On December 24, 1818 Joseph Mohr journeyed to the home of musician-schoolteacher Franz Gruber who lived in an apartment over the schoolhouse in nearby Arnsdorf. He showed his friend the poem and asked him to add a melody and guitar accompaniment so that it could be sung at Midnight Mass. His reason for wanting the new carol is unknown. Some speculate that the organ would not work; others feel that the assistant pastor, who dearly loved guitar music, merely wanted a new carol for Christmas.

adapted from

You can find Silent Night along with other Christmas carols in the RWTC Christmas page.

You can also have a free MP3 of this song or 4 free MP3s:

RWTC mobile?

On the go? Need chords? Of course, there’s no computer nearby … what is one to do?

Well, now you can simply pull up Rockin With The Cross on your cell!

We’re happy to introduce to you the BETA version of RWTC mobile. We cut the fat and hopefully gave you exactly what you need when you’re on the go.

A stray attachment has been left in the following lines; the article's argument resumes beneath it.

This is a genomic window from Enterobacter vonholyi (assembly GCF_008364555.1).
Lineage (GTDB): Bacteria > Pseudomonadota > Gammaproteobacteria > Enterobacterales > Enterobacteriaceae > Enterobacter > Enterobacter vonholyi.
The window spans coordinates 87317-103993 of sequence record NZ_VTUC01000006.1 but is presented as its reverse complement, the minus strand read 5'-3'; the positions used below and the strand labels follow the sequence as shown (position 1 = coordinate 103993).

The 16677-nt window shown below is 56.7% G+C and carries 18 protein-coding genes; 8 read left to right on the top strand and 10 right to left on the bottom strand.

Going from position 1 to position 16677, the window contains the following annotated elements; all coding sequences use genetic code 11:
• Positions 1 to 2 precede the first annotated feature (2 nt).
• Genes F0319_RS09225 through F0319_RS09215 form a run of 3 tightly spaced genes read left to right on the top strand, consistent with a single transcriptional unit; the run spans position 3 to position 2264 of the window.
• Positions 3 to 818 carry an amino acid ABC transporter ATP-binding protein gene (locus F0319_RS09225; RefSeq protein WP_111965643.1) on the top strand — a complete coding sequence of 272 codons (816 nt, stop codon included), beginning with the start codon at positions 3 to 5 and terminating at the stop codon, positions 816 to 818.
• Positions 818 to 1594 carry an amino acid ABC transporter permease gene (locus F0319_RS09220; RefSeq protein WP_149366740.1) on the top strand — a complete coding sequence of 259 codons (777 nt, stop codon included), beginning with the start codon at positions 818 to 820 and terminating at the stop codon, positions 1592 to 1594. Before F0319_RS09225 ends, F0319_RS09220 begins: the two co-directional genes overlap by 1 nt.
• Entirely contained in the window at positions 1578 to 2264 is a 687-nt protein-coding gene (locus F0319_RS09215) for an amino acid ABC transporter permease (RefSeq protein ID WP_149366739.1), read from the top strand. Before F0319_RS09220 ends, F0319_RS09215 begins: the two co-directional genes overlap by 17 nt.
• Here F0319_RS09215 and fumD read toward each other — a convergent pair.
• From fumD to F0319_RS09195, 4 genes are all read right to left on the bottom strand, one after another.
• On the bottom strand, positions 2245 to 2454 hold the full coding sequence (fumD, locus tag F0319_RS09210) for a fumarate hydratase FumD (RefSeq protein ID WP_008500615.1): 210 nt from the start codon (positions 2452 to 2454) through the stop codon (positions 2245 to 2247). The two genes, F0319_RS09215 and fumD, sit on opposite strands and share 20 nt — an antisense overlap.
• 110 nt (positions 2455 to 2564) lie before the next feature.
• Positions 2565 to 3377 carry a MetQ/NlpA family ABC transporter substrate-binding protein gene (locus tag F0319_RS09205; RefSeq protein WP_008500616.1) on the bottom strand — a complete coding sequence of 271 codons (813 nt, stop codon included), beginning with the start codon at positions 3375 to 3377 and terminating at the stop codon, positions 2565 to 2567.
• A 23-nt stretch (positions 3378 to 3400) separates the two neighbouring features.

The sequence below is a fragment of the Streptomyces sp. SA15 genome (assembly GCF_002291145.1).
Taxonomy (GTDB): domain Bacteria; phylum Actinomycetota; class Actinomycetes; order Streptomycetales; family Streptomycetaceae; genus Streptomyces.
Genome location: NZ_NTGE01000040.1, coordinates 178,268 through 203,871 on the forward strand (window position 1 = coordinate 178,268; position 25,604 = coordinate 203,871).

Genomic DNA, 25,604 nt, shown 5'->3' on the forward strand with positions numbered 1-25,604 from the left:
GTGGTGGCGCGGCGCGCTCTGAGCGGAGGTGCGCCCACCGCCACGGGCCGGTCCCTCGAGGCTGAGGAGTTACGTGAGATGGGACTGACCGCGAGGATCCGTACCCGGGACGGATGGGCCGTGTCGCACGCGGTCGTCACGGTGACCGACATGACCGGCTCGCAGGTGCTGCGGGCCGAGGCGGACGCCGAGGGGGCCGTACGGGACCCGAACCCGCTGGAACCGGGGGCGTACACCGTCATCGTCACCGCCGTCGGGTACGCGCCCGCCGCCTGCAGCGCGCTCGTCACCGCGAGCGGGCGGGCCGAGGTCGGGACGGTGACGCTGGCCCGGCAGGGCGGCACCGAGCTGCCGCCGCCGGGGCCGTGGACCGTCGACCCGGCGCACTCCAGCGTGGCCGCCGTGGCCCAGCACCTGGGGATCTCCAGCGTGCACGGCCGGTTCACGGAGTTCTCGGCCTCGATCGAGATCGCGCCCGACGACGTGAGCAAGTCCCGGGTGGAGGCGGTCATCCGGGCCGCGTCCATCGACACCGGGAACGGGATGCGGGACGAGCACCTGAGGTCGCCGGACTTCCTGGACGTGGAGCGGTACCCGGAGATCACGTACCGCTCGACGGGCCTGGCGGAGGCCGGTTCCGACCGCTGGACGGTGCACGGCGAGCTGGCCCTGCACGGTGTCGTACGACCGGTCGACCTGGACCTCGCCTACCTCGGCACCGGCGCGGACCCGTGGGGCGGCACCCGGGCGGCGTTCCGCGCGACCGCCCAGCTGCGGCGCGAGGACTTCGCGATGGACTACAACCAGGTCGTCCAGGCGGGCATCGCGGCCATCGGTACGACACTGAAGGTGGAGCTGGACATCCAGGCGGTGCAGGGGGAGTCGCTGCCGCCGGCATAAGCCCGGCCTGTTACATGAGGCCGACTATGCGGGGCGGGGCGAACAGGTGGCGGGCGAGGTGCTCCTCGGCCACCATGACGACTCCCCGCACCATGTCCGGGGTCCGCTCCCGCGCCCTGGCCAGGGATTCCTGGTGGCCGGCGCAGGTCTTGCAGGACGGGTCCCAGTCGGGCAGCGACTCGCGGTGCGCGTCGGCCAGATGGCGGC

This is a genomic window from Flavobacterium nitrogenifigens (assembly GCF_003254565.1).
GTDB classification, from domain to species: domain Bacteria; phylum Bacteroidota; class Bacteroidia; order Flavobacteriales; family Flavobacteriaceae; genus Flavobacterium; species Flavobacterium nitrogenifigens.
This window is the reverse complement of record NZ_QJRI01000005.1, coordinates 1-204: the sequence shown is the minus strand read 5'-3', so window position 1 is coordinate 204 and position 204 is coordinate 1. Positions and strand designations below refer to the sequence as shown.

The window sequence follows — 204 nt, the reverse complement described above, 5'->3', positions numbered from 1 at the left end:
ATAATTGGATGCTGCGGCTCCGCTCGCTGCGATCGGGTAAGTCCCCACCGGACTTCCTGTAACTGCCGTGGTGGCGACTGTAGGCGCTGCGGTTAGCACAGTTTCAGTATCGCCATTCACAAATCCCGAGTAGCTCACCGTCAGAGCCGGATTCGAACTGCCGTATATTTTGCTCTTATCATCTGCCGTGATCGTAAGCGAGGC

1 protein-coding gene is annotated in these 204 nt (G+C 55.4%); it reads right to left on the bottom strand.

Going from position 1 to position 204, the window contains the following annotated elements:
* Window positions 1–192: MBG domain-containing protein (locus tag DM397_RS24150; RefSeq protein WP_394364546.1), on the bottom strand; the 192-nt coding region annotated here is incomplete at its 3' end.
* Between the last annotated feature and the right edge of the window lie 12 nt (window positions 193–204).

Great, now we need 2 things from you:

  1. Go try it out
  2. We need feedback.

What do you like? What needs work? What’s missing? Do you have ideas … fantastic … we want to hear them.

You can give us feedback by commenting on this blog entry or join our RWTC on Facebook discussion.

Brandon Heath - The Night Before Christmas

FREE Christmas MP3
Brandon Heath – The Night Before Christmas

As White As The Snow

Introducing Jonathan Lee … If you haven’t heard about Jonathan Lee, then its time you meet him.  Jonathan Lee is a new artist on 1CN Records. His debut album, “Let Them Hear” is available digitally in places like iTunes, Amazon and through Jonathan’s website (

I don’t know about you, but I think it’s fun to learn new songs.  And its even more fun to learn that song from the actual artist!

Go vote for Jonathan Lee as the “Breakout Artist” on Worship Leader Magazine.

You can find the chords to “As White As The Snow” on RWTC.

What Child Is This?

Song history lesson #2 –

Title: “What Child Is This,” also known as “Greensleeves.”